It’s difficult to describe the exact series of sounds. It started as the usual “kerklunk” rhythm, uniform and predictable as the books are stitched, folded and trimmed. Moments later, the sound had altered. Now a “kerflam,” there was a slight metallic echo after each cycle. An undertone swelled up from deep in the bowels of the machine; a grey and forbidding rumbling foreshadowing some dire sequence of events. With a crescendo and a roar the machine was momentarily quiet, then emitted a last staccato series of clicks a loud metallic “klang!” and fell silent.
I knew we were pushing the limit. The book we were working on had started as 36 pages, well within the capabilities of our trusty bookletmaker. But in a short week it had grown to 68 pages of gloss text and a cover . . . just a little more than the machine is actually rated to do. The hardy machine actually made it through about 600 books before the audible complaints began. It spit out another 30 or so in its death throes, leaving us only 370 to put together by hand at 5:00 on Thursday, for an event that was to take place the next morning.
Upstairs, the wide format printer was spewing cyan ink in places that it was not intended to spew. The company that manufactured this machine has recently been purchased by a company whose initials are comprised of the eighth and sixteenth letters of the alphabet. I think they’re having some difficulties digesting their acquisition. I’m tempted to say that the machine is a lemon, but every moving part in the thing has been replaced so it seems more likely that the whole concept is flawed and the new manufacturer doesn’t have a clue how to fix it.
The technician who comes to make repair attempts is a very nice fellow who sincerely tries his best to keep us running. In Poor Richard’s experience, there are two kinds of technicians. The first is tidy, organized and efficient. Bob Jordan, who works on our presses, falls into this category. He has magnetic hands . . . the right tool always just seems to be there.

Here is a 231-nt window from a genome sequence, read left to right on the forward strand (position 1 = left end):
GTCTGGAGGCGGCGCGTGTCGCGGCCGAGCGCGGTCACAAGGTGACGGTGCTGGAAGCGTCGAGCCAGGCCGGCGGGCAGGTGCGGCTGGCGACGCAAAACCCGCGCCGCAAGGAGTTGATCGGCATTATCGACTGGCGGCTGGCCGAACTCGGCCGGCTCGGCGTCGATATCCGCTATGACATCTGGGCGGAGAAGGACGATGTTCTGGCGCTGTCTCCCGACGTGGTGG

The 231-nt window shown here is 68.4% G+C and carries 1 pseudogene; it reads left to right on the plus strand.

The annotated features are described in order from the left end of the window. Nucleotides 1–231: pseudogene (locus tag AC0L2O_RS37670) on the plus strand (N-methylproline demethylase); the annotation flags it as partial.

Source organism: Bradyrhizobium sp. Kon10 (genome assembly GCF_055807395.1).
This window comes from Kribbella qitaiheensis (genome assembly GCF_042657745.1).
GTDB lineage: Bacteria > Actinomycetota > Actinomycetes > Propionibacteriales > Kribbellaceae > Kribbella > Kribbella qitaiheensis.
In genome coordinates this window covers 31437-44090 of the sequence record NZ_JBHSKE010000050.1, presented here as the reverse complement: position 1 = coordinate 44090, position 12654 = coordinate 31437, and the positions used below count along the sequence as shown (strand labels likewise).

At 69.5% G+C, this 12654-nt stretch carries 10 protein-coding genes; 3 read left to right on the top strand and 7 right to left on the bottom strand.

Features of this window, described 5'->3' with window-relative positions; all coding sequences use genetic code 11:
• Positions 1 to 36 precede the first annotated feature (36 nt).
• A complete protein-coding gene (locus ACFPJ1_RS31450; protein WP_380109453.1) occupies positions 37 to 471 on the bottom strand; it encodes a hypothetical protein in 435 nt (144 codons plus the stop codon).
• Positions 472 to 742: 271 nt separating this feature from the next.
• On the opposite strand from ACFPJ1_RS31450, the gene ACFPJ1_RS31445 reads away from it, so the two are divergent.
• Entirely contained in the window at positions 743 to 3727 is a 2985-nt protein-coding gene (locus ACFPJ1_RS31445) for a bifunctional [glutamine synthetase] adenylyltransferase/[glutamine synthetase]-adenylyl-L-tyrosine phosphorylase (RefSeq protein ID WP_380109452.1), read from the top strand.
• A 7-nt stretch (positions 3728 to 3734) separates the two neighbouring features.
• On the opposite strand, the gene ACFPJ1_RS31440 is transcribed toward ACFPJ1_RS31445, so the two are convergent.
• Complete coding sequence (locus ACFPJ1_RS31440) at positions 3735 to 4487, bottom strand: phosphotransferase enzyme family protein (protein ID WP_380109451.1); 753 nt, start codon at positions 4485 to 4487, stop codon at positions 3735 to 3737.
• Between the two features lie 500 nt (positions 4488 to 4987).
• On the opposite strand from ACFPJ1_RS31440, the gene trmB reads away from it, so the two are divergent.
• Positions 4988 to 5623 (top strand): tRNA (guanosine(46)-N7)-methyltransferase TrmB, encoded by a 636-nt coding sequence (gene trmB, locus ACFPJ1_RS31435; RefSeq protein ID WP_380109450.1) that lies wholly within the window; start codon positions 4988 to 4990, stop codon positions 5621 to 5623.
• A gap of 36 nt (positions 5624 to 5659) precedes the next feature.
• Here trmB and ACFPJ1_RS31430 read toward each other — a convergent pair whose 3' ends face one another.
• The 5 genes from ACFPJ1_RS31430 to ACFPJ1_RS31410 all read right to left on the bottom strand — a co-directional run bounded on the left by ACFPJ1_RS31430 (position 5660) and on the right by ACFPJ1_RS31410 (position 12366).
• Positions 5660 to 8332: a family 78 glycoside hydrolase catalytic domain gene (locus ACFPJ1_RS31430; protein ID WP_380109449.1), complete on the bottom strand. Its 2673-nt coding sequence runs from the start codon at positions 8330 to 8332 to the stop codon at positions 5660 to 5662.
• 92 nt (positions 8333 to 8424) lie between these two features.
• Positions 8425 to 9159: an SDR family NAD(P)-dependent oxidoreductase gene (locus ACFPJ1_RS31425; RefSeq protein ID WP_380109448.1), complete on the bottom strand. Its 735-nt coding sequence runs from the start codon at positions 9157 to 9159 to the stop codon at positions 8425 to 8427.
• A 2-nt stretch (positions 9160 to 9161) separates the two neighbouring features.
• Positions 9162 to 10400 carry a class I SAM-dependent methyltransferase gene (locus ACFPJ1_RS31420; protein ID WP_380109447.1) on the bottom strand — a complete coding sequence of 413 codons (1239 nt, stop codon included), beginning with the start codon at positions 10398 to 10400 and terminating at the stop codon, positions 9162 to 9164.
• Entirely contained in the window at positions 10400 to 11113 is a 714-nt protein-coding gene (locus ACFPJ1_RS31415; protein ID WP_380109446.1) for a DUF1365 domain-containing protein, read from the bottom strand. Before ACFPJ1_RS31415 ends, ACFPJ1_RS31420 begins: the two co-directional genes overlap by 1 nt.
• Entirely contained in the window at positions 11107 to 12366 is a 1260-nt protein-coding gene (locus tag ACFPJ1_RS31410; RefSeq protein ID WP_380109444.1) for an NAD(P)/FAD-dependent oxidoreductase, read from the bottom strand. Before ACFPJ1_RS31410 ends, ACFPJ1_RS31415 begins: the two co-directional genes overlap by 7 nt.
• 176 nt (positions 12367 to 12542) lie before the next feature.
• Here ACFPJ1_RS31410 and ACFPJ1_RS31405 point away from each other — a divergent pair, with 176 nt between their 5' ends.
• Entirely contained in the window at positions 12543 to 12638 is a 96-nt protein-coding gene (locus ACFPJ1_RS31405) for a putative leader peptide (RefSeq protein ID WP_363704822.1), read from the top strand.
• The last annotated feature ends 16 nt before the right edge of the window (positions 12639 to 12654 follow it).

The tech for the wide format machine is of the second variety. Brian calls him Pigpen and begins humming the theme from Peanuts (Linus and Lucy) as he approaches the door. You can see the dustcloud from 100 yards away. He is neither efficient nor organized. Tools and screws vanish in his presence. Seemingly minor repairs can lead to catastrophe and major component failures.
In this case, it was disaster in absentia. Printheads had been replaced the previous week, leading to vacuum problems, leading to a new part which we installed, leading to more extreme vacuum problems, culminating in cyan ink spewing in places where it should never spew.
My dad was in the blue jean business for a time, operating a sewing plant only a block away from Alphagraphics. I remember his mechanic very well. I guess Frederick was an aberration. I don’t recall him being either neat or organized, but he had Bob’s innate sense of how things run. He worked very well with a hangover. Frederick was acquainted with wrenches and screwdrivers, but his favorite tool was a ball peen hammer. He could actually occasionally get sewing machines to run by striking them a solid blow at some strategic point only revealed by God to Frederick. Or maybe it was like zen . . . he was one with the machine. He called it “finessing with a sledgehammer.”
Some days what I really need is Frederick and the ball peen hammer, or a minor miracle, or maybe a whole 55 gallon drum full of pixie dust. What I’ve got is customers who only want booklets and wide format. Isn’t life grand?